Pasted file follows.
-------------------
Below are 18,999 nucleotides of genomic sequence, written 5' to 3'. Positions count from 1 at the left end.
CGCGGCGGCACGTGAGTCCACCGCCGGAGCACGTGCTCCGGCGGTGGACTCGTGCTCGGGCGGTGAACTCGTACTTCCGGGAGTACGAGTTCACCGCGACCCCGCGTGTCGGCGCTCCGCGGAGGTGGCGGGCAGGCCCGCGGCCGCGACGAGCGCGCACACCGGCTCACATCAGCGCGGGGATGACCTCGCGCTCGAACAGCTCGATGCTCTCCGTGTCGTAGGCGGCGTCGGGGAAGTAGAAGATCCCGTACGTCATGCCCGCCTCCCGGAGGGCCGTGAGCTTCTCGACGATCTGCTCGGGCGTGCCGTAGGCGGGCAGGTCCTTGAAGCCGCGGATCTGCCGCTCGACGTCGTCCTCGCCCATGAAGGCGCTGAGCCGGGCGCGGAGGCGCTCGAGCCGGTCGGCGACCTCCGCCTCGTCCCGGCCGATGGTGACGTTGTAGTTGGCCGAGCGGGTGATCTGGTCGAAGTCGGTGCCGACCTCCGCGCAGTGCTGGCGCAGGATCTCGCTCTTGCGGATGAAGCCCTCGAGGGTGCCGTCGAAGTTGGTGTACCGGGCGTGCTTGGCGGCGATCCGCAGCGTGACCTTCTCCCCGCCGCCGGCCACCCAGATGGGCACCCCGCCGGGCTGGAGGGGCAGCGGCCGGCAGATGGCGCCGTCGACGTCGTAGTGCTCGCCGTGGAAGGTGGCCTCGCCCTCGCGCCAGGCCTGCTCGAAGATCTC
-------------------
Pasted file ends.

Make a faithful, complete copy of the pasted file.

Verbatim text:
Below are 18,999 nucleotides of genomic sequence, written 5' to 3'. Positions count from 1 at the left end.
CGCGGCGGCACGTGAGTCCACCGCCGGAGCACGTGCTCCGGCGGTGGACTCGTGCTCGGGCGGTGAACTCGTACTTCCGGGAGTACGAGTTCACCGCGACCCCGCGTGTCGGCGCTCCGCGGAGGTGGCGGGCAGGCCCGCGGCCGCGACGAGCGCGCACACCGGCTCACATCAGCGCGGGGATGACCTCGCGCTCGAACAGCTCGATGCTCTCCGTGTCGTAGGCGGCGTCGGGGAAGTAGAAGATCCCGTACGTCATGCCCGCCTCCCGGAGGGCCGTGAGCTTCTCGACGATCTGCTCGGGCGTGCCGTAGGCGGGCAGGTCCTTGAAGCCGCGGATCTGCCGCTCGACGTCGTCCTCGCCCATGAAGGCGCTGAGCCGGGCGCGGAGGCGCTCGAGCCGGTCGGCGACCTCCGCCTCGTCCCGGCCGATGGTGACGTTGTAGTTGGCCGAGCGGGTGATCTGGTCGAAGTCGGTGCCGACCTCCGCGCAGTGCTGGCGCAGGATCTCGCTCTTGCGGATGAAGCCCTCGAGGGTGCCGTCGAAGTTGGTGTACCGGGCGTGCTTGGCGGCGATCCGCAGCGTGACCTTCTCCCCGCCGCCGGCCACCCAGATGGGCACCCCGCCGGGCTGGAGGGGCAGCGGCCGGCAGATGGCGCCGTCGACGTCGTAGTGCTCGCCGTGGAAGGTGGCCTCGCCCTCGCGCCAGGCCTGCTCGAAGATCTC